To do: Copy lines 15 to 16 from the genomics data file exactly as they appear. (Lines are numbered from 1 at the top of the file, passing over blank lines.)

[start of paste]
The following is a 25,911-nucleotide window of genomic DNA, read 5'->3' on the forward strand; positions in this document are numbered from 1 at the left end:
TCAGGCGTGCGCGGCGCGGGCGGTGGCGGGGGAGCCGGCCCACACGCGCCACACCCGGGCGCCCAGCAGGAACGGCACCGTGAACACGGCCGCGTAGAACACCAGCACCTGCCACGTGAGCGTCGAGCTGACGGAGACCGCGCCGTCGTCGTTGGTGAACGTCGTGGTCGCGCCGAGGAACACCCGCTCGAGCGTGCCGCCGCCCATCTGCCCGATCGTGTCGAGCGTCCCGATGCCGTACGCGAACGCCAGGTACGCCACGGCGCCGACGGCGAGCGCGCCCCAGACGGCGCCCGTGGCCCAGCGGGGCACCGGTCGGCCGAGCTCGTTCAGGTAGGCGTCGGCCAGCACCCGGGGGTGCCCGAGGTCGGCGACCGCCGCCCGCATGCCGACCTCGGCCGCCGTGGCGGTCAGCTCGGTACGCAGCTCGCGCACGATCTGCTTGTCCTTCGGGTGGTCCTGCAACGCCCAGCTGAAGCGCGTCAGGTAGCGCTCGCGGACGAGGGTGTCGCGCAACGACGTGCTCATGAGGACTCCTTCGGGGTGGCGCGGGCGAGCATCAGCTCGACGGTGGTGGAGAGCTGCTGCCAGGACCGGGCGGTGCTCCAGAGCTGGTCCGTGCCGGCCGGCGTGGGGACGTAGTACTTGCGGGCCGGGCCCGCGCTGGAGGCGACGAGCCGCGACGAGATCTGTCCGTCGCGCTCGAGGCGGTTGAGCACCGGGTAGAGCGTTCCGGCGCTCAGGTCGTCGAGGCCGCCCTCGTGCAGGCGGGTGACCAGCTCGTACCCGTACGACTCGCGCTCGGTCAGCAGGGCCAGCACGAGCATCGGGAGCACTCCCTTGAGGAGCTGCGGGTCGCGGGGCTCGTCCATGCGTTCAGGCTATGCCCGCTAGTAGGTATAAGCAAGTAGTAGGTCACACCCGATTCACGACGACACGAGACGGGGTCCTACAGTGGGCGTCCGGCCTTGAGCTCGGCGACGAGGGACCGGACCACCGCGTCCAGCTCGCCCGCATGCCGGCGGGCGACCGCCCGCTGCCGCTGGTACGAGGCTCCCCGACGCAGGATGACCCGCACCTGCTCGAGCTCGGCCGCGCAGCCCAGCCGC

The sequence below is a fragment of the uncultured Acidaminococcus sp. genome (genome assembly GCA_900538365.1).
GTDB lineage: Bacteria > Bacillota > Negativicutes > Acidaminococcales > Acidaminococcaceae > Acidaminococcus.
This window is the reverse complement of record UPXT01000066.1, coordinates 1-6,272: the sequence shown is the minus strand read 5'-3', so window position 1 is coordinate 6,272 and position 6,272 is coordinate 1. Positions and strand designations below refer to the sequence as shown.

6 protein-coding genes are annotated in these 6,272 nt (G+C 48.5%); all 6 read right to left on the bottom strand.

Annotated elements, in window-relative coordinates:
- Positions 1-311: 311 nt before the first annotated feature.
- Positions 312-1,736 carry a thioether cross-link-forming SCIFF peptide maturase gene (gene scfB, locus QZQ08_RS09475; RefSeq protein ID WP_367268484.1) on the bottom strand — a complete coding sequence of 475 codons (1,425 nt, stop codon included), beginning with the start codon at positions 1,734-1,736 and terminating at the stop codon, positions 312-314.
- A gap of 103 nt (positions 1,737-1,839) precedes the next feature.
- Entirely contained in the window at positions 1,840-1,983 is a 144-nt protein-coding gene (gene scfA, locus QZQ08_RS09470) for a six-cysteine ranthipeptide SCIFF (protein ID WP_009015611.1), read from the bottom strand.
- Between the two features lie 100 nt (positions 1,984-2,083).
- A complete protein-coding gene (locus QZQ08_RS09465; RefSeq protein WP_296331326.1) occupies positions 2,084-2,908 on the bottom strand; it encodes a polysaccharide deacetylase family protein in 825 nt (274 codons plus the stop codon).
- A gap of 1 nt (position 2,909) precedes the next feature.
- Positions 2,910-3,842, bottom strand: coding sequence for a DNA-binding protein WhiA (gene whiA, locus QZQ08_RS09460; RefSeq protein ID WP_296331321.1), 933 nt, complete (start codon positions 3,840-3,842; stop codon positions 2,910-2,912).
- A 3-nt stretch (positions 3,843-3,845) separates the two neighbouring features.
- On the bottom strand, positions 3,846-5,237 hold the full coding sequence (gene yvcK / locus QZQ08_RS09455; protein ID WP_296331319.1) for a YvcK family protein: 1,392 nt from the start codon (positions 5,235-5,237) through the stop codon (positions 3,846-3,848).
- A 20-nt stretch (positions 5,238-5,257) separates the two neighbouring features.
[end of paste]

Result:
- Positions 2,910-3,842, bottom strand: coding sequence for a DNA-binding protein WhiA (gene whiA, locus QZQ08_RS09460; RefSeq protein ID WP_296331321.1), 933 nt, complete (start codon positions 3,840-3,842; stop codon positions 2,910-2,912).
- A 3-nt stretch (positions 3,843-3,845) separates the two neighbouring features.